First published: Spring 2018

On the edge of Sardiniai in the Mediterranean, on one of the most stunning rocky coasts of this mysterious island that has been filled with turbulent history, in the Gulf of Orosei, is a once-forgotten fishing village. Today it is known as Cala Gonone and is frequented by tourists from around the world. It is where a great winemaker and, until recently, a well-hidden carver called Bartolomeo Mereu (born in 1935 in Dorgali) lives, in his house with a small garden. He is an expert not only in wine but, curiously enough, also in ice cream. He sold the stuff for decades in his café, and from his mobile carriage nearby Dorgali.


Bartolomeo Mereu, card figure

Dorgali is a peculiar mountain town on the slopes of Monte Bardia, famous for its craftsmanship in traditional Sardinian textiles, leather goods, ceramics, jewellery, knives and musical instruments. Here, Mereu is known by his nickname, taken from his favourite flavour of ice cream: Banana. However, he had to earn money to set up his business by the hard work of a common miner in the Belgian, and later in the German mines where he had worked, deep beneath the earth, for ten years. When he retired around 2005, he returned to his childhood hobby. Finding and gathering interestingly shaped objects, and transforming them into art. Forms emerge of human heads, whole figures or animals. Wood is scarce in Sardinia, especially in the mountain region of Barbagia that surrounds Mereu’s birthplace. Trees with carvable wood are rarely found – instead there is an abundance of dense evergreen shrubs in the form of prickly macchia, covered with myrtle and a great deal of juniper. By necessity, this is Mereu’s preferred material for his unconventional work. There is a rich tradition of folklore in this until-recently isolated island world, with its deeply rooted and distinctive culture that was inherited from the mysterious builders of nuraghes (the megalithic towers that have come to symbolise Sardinia) as well as the Phoenicians, Carthaginians, Etruscans and Romans. This tradition is reflected in the folklore in a completely original and unique way.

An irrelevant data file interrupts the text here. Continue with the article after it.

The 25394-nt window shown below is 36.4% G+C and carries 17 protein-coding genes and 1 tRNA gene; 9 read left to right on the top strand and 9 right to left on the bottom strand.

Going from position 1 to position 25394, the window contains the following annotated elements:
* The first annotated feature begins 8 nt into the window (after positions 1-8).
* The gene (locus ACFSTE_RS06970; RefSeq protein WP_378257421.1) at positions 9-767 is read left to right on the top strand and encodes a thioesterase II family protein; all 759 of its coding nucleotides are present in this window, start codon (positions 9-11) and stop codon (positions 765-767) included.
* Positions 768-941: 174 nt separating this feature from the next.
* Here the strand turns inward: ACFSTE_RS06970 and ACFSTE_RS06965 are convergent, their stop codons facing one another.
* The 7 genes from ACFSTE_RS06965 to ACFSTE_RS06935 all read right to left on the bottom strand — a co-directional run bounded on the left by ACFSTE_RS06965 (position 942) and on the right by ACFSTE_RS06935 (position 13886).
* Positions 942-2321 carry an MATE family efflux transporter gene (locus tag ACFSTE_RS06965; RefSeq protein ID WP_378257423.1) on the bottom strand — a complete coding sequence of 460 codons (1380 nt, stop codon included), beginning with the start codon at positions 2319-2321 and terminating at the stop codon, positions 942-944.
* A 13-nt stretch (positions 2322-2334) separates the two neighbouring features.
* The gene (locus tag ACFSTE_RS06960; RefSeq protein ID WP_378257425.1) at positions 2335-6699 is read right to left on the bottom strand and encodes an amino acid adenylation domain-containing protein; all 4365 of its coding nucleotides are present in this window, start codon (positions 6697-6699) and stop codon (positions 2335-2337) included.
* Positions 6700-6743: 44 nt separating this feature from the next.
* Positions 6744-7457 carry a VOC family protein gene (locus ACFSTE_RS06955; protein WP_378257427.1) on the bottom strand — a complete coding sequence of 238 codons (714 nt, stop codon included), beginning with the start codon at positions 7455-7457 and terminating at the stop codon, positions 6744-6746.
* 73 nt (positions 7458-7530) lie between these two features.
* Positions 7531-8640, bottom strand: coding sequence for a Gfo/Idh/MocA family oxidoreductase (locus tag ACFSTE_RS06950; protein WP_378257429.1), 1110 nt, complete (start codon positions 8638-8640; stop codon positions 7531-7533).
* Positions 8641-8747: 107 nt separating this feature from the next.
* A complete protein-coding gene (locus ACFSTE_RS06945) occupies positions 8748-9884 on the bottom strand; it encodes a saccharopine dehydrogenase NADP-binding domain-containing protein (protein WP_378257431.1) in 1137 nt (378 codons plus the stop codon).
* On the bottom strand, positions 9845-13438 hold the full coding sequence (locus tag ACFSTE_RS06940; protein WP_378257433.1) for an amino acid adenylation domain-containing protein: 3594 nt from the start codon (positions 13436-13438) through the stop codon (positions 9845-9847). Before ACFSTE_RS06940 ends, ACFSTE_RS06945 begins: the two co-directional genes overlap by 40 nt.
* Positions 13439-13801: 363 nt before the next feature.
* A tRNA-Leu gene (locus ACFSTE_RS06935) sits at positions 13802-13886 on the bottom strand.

However, the interconnection of Mereu’s carving with ancient magic and mysticism does not comply with the written or unwritten technological rules strictly respected by numerous local folk craftsmen – for example in the stereotypical production of carved masks for the annual carnival in nearby Mamoiada, or as a sought-after souvenir. His work is much freer, more specific and, above all, it reflects his rich imagination, individual inner world and extroverted psychological foundation rather than typical aspects of the rooted Sardinian tradition. His artwork can be seen as a characteristic, self-sustaining expression of a spontaneous unskilled creator who, considering his unrepeatable creativity, peculiarity, strong emotional charge and unexpected ways of carving, can be considered a genuine and authentic “raw” artist. Few of them live in Sardinia nowadays, and they are truly outstanding personalities.
 

This is an article extract; read the full article in Raw Vision #97.

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